Category Archives: Characters

Inspiration From Real-Life Experience

Somehow, somewhere, I lost my Blackberry yesterday.

Yes, of course, I did all the usual things to try to find it: searched high and low, called it using the land line, rooted around under the seat in the car. But it was no use, it went missing somewhere between Conifer and Five Points (north of downtown Denver) and isn’t coming back. When I mentioned this to Carl, it prompted us to wonder what would happen if someone similarly misplaced their MA? How might we use this as a story element, if a character had a habit of doing so?

In our fictional universe, MAs are vital pieces of personal equipment. More important than a mere cellphone and more powerful than even today’s smartphones, they serve a number of communications, information access, computation, organization, navigation, and safety functions. To someone who had grown up using an MA and had woven instant access to these functions into his daily routine, losing his MA would be akin to losing a part of his brain. It would be much more disruptive than what we experience today when (as also happened to me about two weeks ago) we lose internet service for a few days – in such instances we find other things to do, or other ways to accomplish what we would have done on the internet. But forty years from now, when our lives will be still more integrated with our information systems, this may be difficult or impossible. Loss of connectivity will be much more disruptive.

And not only disruptive, but potentially dangerous. If one loses his MA entirely (not merely its connection to information infrastructure), he loses the safety features built into it. On our Mars of 2051, this means that he may have no knowledge of current air composition or radiation conditions, for example, information which could have life-or-death importance at any time. As we showed in In the Shadow of Ares, this isn’t an idle concern. Amber and Grantham face the inconveniences and dangers associated with losing connectivity and with losing their MAs at different points in the story.

This is an issue you may see arise in the sequels…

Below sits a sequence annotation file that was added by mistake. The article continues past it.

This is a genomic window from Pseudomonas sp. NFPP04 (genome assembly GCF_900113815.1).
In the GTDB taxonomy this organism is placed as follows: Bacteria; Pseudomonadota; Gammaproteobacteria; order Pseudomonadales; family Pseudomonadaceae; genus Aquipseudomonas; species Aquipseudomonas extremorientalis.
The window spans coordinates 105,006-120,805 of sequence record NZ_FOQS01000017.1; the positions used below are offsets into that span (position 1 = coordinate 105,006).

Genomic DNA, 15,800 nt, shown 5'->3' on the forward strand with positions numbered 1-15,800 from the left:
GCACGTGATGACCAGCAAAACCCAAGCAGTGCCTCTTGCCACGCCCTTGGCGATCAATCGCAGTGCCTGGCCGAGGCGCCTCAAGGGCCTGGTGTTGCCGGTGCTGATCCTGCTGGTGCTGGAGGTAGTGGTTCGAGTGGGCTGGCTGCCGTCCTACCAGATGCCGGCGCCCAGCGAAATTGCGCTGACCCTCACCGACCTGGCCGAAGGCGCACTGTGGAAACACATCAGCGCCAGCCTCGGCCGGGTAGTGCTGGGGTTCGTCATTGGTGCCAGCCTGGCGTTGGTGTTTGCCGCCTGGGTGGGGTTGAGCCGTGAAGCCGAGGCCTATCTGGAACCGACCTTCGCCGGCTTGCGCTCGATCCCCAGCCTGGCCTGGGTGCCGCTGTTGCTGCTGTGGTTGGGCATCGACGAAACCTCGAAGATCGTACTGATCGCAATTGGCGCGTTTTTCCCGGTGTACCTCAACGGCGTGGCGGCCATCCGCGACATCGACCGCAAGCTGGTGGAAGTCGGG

Amber’s Mission

Last week marked the anniversaries of the Apollo 1, Challenger and Columbia accidents.  Those old enough to remember one or more of those tragedies recall the feelings of shock and sadness.  Eventually we moved on, however, recommitting ourselves to the noble endeavor of manned space exploration.

But what if a spacecraft vanished without a trace?  And what if, decades later, you had the chance to solve a mystery that most had given up on, even if they hadn’t forgotten?  That’s the challenge facing 14-year-old Amber Jacobsen:

There was an ocean of data from the Ares missions and the subsequent exploration and settlement of the planet…surely there was some clue, something that had been missed.  She looked up at the portraits again.  What if it was right in front of everyone, and they couldn’t see it, because they were still thinking like Earthers? 

But shewasn’t an Earther.  She looked around the cabin at the memorials to the Ares III crew.  Mars was her world, the only one she’d ever known.  If something had been missed, maybe she could see it.  Why shouldn’t she be the one to find the truth? “I’ll do it.”

“What’s that?”  Aaron had drifted over to the other side of the cabin.

“Find out what happened.  You know, figure it out.  I’m gonna do it.”

The Mysterious Mr. Rana

There’s more to Rajiv Rana than we let on in In the Shadow of Ares:

He paused, then added simply, “You’re quiet today.”

“Am I?” she asked coolly as she pulled on her immersion goggles and rings.  You’re part of it.  Margolis said so herself.  I know you’re hiding something.  That’s why none of the Green’s survey data from the past two years is available.

“Yes, you are,” he replied, noting the tone in her voice with a slight narrowing of his eyes.  “But, if you don’t want to talk to me, well, that’s okay.  We can talk again when you’re in a better mood.”

She yanked off her goggles and turned to face him.  “What makes you think I’m in a bad mood?”

He shrugged.  “Your…moodiness?”

“What?  Oh.  Well, maybe I am mad.  Shouldn’t I be?  I know you’re hiding something…” She stopped short when she saw his face suddenly become an expressionless mask.

There was an uncomfortable pause.  “Hiding?” he asked cautiously.  “What is it you think I am hiding?”


His dark eyes bored into her own.  “Go on.”

Me and my big mouth. “The, uh, the cavern…”  If possible, his face became even more expressionless when she mentioned the cavern.

“The cavern?  What is it you think I am hiding about a cavern?”

Think fast. “I, uh, I know you’re hiding something down there.  There’s…  something down there, isn’t there?  That’s why Grantham won’t let anyone go in?”

“Oh, that again.”  Rana pursed his lips and rolled his eyes.  The tension between them seemed to evaporate suddenly.  A little too suddenly, perhaps.

What could he be hiding? And how did he really break his nose?